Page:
The UItimate Cloud Security Challenge: Spot the Cloud Security Evangelist!
Information Security magazine just ran a decent piece on Cloud Computing Security called ‘How To Secure Cloud Computing’.
I was asked for my opinion on the security challenges facing enterprises today and what they can start doing about it.
One of the concerns I expressed is the lack of security evangelism around Cloud Computing Security by Cloud Providers. Attend a Cloud Conference and you’ll see what I mean. The Cloud Provider Evangelists do a great job turning up at conference after conference explaining the benefits and use cases of their respective Clouds. But when it comes to a meaningful discussion about security, who can you talk to? The stock answer is ‘we’ll hook you up with our security team’ or ‘we have a whitepaper about this’ or even ‘we use SSL so its OK’. Um, what?
Cloud Evangelists quickly get out of their depth when it comes to security. Now, is that bad? No, I don’t think so. If I ran a Cloud company, I’d want my evangelists drumming up business, helping build my brand by being highly visible and keeping an eye on my competitors. But if the sales process is about one thing more than anything else, its about removing barriers to “yes”. And if survey after survey is telling you that the biggest barrier to Cloud adoption is security, why can’t you find a Cloud Security Evangelist when you need one?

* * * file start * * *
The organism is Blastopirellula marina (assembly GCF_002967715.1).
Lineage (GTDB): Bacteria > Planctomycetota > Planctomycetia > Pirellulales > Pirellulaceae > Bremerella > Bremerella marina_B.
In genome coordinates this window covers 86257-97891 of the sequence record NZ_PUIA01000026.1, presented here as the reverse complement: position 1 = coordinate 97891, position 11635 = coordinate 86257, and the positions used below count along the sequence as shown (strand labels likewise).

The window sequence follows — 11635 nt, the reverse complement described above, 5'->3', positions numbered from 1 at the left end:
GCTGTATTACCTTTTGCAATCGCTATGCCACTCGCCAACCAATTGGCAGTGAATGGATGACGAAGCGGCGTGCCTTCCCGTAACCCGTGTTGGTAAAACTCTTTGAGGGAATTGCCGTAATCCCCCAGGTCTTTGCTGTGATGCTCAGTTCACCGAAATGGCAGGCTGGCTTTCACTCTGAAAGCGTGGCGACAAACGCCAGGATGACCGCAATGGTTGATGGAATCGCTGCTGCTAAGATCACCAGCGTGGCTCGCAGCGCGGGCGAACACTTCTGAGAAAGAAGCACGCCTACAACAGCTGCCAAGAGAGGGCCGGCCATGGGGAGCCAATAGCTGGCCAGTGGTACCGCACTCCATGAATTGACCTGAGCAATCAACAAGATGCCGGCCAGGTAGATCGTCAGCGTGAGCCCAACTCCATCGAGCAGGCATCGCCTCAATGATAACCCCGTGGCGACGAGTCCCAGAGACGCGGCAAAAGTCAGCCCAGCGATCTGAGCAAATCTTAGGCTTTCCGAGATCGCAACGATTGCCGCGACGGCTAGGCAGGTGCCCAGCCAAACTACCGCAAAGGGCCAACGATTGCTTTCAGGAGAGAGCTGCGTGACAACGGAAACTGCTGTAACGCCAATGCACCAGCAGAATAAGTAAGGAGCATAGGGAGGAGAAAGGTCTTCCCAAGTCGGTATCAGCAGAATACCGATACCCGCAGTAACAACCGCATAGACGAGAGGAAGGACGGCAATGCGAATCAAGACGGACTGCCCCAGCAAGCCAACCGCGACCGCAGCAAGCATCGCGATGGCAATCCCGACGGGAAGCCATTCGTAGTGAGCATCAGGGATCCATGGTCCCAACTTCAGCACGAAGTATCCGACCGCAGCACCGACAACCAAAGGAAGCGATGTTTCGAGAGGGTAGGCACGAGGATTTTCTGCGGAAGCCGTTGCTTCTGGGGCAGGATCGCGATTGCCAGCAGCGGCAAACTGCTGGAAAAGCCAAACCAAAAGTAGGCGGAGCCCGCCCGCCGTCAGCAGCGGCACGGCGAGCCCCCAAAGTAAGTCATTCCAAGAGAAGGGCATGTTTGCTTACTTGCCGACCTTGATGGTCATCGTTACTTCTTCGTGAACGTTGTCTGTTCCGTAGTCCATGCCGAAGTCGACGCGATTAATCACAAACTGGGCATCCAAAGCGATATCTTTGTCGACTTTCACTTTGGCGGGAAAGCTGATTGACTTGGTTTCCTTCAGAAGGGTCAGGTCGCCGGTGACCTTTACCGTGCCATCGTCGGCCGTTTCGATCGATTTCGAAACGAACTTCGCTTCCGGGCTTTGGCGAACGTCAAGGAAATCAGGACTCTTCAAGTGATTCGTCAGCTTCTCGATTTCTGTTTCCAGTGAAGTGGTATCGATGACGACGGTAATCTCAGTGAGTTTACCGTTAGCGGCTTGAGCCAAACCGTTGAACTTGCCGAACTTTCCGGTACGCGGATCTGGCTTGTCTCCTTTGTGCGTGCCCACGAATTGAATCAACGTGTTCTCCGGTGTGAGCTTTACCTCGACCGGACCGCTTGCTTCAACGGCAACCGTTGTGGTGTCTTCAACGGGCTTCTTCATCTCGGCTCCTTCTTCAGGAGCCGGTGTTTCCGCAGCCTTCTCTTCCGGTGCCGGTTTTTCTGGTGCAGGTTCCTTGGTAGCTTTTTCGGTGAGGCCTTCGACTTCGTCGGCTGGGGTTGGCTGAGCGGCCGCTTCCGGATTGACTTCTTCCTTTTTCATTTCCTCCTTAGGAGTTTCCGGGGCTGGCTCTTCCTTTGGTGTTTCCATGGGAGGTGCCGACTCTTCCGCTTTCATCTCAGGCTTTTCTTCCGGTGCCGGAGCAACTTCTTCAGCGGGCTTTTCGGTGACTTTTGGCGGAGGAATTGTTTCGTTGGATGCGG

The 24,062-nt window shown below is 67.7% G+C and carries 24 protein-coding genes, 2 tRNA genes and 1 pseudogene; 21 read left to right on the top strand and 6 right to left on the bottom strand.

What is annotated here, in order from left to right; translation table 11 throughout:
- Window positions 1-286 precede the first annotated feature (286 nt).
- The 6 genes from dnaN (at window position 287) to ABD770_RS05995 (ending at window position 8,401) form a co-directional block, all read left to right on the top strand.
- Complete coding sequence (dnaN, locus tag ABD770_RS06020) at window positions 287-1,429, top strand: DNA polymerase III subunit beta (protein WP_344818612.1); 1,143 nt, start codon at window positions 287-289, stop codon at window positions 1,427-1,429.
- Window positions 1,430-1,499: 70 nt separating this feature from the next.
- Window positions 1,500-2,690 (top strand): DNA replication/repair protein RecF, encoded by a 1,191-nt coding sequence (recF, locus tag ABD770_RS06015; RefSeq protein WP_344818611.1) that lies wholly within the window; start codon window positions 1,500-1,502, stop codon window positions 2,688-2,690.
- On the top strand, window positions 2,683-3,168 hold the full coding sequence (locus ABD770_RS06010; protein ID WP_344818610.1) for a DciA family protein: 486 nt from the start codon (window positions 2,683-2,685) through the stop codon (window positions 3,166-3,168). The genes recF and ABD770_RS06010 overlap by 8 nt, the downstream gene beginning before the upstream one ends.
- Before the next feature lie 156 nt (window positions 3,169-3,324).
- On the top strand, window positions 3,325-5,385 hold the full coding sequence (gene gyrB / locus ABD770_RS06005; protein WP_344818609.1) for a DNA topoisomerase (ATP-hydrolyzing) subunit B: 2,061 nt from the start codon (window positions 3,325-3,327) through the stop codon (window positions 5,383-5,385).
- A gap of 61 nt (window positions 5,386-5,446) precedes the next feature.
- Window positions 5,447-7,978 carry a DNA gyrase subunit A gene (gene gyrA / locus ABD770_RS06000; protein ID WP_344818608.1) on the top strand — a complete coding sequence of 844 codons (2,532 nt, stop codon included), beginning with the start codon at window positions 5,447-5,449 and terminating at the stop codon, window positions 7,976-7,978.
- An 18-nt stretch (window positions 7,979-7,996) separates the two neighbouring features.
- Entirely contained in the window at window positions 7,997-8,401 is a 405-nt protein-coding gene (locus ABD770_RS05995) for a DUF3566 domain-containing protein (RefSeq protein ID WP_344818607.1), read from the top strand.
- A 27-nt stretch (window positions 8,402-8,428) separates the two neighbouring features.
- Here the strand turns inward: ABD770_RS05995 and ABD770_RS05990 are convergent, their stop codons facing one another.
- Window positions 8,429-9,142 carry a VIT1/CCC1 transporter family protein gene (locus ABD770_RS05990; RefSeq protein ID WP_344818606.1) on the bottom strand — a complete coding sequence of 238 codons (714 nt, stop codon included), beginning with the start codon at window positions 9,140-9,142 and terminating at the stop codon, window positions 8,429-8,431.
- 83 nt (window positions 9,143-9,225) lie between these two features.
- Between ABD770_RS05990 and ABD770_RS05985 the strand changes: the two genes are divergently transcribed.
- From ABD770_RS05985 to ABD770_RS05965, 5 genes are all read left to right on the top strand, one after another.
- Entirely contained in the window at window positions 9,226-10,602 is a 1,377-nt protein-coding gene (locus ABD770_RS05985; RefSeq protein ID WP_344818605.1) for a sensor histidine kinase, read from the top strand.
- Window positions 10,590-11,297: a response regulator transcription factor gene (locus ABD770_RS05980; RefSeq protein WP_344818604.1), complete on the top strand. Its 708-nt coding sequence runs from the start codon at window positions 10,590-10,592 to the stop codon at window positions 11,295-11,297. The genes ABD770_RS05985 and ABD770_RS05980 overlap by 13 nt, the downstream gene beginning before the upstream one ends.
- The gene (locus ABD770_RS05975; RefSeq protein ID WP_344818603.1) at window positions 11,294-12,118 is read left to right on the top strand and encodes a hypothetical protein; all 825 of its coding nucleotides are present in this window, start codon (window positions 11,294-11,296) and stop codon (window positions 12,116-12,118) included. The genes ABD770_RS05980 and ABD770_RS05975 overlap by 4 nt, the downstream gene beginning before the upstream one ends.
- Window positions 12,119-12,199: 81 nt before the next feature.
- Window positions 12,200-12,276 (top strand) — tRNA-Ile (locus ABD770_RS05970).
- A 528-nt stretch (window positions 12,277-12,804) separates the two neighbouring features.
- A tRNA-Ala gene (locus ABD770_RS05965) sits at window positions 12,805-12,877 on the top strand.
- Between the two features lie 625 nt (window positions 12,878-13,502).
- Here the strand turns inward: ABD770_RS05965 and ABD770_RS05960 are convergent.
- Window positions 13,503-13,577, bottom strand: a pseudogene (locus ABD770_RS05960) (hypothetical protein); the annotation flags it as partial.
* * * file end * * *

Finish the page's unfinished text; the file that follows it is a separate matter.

Have the Cloud Security geeks been told they can’t go outside and play with the other geeks?
To me, as someone actively seeking information on this subject, I’m stunned by the lack of attention Cloud companies are paying to their marketing efforts around security. I’m no Seth Godin or Guy Kawasaki, so if the lack of a security marketing strategy is so blindingly obvious to me, rest assured dear reader, it must be pretty bad.
And just to be really clear: I’m not suggesting that Cloud providers don’t have smart security people. Its just that their masters don’t seem to realise that invisible security may be the holy grail of usability, but it isn’t when it comes to moving the security conversation forward.
The irony here is that it seems to be the smaller players that actually have people on hand that can directly speak to security.
Can anyone explain this conundrum? And more importantly, have you ever met a Cloud Security Evangelist? Perhaps I should start a ’sightings’ page ;-).